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October 7, 2015 5:00 pm

American-Israeli Journalist Recounts Near-Lynching by Palestinian Mob En Route to Jerusalem (INTERVIEW)

avatar by Ruthie Blum

Journalist Josh Hasten, who had a close call on the Tekoa-Jerusalem road on Wednesday. Photo: Facebook.

American-Israeli Journalist Josh Hasten, who had a close call on the Tekoa-Jerusalem road on Wednesday. Photo: Facebook.

“Today was my turn,” said a resident of Elazar in Gush Etzion in the West Bank, referring to his brush with Palestinian terrorism on Wednesday morning.

Driving on the Tekoa road to Jerusalem — which he took because his Waze satellite warned of traffic on his regular route — freelance journalist Josh Hasten (a show host at the now-defunct Voice of Israel online radio station) found himself prey to a mob of Arabs in balaclavas preparing to pummel him with rocks and concrete blocks.

“And it happened a mere 500 meters away from a checkpoint manned with IDF soldiers,” Hasten told The Algemeiner.

The checkpoint in question is the roadblock between the east Jerusalem Arab village of Sur Baher and the Israeli neighborhood, Har Homa. It was here, shortly before Hasten was confronted with dozens of young men on the rampage against passing Jews, that 38-year-old Rivi Lev Ohayon was nearly lynched.

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Lev Ohayon was on her way to work in Jerusalem from her home in Tekoa, when she was ambushed by a group of rock-wielding Palestinians, who shattered her car’s windows. One of them began to beat her, while trying to pull her out of the vehicle.

“I saw my death,” she told a Channel 2 news team from her Jerusalem hospital bed, where she is being treated for light wounds – which could have been far greater had Lev Ohayon not managed to accelerate and tear away from her attackers. Rather than wait for an ambulance to arrive at the nearby checkpoint, as she was instructed to do when she phoned for help, she drove home, where paramedics whisked her off to the hospital.

When Hasten approached the same area shortly afterward, he was still unaware of what had happened to Lev Ohayon or the seven other cars that had been struck by rocks and concrete during the same assault, emanating from Sur Baher.

But he too smelled mortal danger.

“I was sure they were going to kill me,” he said, recounting the events as they unfolded.

“I saw 40-50 Arabs running fast towards my car with large rocks and concrete blocks in their arms. I was the only car on that stretch of road at that moment, and I considered attempting to speed up to get away from them. But I didn’t think I had time to get out of there.

“So, I took the gun out of my holster and held it up so that they could see it through the window. At first, this worked, because they all paused for a second as soon as they saw it. That didn’t last, though, and they resumed running towards me.

“When they were about 10 meters away, I opened my window and shot in the air. The shot sent them running back into the village. So then I floored it to the checkpoint.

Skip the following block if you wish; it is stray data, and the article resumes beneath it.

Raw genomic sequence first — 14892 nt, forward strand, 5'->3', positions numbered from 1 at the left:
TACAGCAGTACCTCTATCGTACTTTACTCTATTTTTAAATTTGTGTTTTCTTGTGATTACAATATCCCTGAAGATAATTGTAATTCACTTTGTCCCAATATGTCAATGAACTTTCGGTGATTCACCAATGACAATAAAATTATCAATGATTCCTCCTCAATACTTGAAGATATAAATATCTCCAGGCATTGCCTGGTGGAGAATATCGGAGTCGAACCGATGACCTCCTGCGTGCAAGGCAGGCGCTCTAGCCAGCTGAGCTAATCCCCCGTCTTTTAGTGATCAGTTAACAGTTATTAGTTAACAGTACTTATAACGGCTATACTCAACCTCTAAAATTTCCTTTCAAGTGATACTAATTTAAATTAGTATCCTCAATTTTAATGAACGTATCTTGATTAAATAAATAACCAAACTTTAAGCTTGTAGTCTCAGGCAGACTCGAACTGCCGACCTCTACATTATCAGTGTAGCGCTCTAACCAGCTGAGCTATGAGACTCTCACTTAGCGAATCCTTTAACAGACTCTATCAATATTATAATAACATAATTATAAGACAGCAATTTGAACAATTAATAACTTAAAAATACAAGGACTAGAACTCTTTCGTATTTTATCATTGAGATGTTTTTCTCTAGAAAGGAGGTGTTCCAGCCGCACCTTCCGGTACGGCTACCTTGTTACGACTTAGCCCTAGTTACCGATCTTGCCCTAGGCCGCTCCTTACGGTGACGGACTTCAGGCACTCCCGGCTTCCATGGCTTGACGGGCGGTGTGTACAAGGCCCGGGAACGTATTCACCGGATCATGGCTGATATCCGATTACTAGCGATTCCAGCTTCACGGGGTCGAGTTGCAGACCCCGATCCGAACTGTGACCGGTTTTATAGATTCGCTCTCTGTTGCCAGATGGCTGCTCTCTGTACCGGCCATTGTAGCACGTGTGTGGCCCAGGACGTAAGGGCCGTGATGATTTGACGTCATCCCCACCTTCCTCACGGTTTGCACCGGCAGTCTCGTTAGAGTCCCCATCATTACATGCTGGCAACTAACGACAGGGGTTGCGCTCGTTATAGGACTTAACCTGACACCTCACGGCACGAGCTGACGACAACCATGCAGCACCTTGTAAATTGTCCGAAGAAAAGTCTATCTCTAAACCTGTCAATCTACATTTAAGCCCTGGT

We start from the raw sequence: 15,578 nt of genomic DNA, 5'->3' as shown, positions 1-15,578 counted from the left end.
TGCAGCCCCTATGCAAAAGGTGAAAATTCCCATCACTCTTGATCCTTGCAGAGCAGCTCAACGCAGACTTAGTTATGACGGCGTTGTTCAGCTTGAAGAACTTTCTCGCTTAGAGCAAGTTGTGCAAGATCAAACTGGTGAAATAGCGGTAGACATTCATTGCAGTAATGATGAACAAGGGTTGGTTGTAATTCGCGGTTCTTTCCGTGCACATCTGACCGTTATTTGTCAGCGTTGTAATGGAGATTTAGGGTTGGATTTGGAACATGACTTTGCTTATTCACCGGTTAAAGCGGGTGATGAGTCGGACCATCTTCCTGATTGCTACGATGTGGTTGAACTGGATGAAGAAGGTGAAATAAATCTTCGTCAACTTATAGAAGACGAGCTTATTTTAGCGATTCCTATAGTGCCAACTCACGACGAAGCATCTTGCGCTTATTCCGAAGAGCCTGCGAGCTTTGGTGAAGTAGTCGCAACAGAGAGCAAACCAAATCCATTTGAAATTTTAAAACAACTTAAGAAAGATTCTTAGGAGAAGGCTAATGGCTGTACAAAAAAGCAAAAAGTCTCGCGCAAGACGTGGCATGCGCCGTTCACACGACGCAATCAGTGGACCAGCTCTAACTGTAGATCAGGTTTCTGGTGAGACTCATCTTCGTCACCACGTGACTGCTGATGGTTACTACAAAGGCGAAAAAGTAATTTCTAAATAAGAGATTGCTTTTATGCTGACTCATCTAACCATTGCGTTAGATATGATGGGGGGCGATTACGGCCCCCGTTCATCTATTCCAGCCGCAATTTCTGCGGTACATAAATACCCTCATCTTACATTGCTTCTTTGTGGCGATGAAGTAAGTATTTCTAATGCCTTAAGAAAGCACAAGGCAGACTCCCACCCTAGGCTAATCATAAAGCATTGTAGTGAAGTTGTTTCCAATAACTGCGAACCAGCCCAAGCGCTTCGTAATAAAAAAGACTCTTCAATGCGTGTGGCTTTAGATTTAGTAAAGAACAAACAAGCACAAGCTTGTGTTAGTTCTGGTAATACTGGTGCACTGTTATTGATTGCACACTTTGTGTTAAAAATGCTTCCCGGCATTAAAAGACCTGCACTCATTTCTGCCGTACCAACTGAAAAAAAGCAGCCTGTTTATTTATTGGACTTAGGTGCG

“When I got there, I realized I wasn’t the first one who had encountered the attackers. A woman was sitting on the ground in shock; a guy had a bloodied face. People were hysterical; women were crying. The soldiers were comforting them.”

By that time, Lev Ohayon had driven away. A short while later, Hasten saw the ambulance that had picked her up from her home in Tekoa to take her to the hospital.

“In the midst of all the chaos, I asked the soldiers if they were going to do something. They said they weren’t at liberty to leave the checkpoint,” he said.

Hasten was unnerved, though not – he repeated more than once – upset with the soldiers. His problem was, and still remains, with the political decision-makers.

Rather than continue on to Jerusalem, Hasten decided to return to the Sur Baher intersection to see when and if Israeli security services would arrive to deal with this potentially deadly situation. In addition, he told The Algemeiner, “My journalist’s curiosity was piqued.”

When he got to the scene, dozens of Arabs had congregated on the hill of their village, hurling rocks and epithets. But, Hasten said, they were too far away actually to hit the four or five IDF soldiers who arrived at the same time.

“They looked lost,” Hasten said. “It was clear they had not been given operational instructions. I kept asking them what they were going to do, and they didn’t have an answer. It was as if they were afraid to make a move, lest they get in trouble with their superiors for applying the wrong kind or degree of force – or for entering the village to take action.”

They did, however, ask Hasten whether he heard about a woman who had been kidnapped. Later Hasten learned that they had been referring to Lev Ohayon. It emerged that because she had not waited for the ambulance at the checkpoint after calling for help, her absence from the scene at first sent off alarm bells as to her whereabouts.

The incident near Sur Baher — the village from where the female terrorist who had stabbed a man in the Old City of Jerusalem on Wednesday was shot and in critical condition – concluded, according to Hasten, when a larger number of soldiers arrived, equipped with tear gas, and began running up the hill where the masked rock-throwers were rioting.

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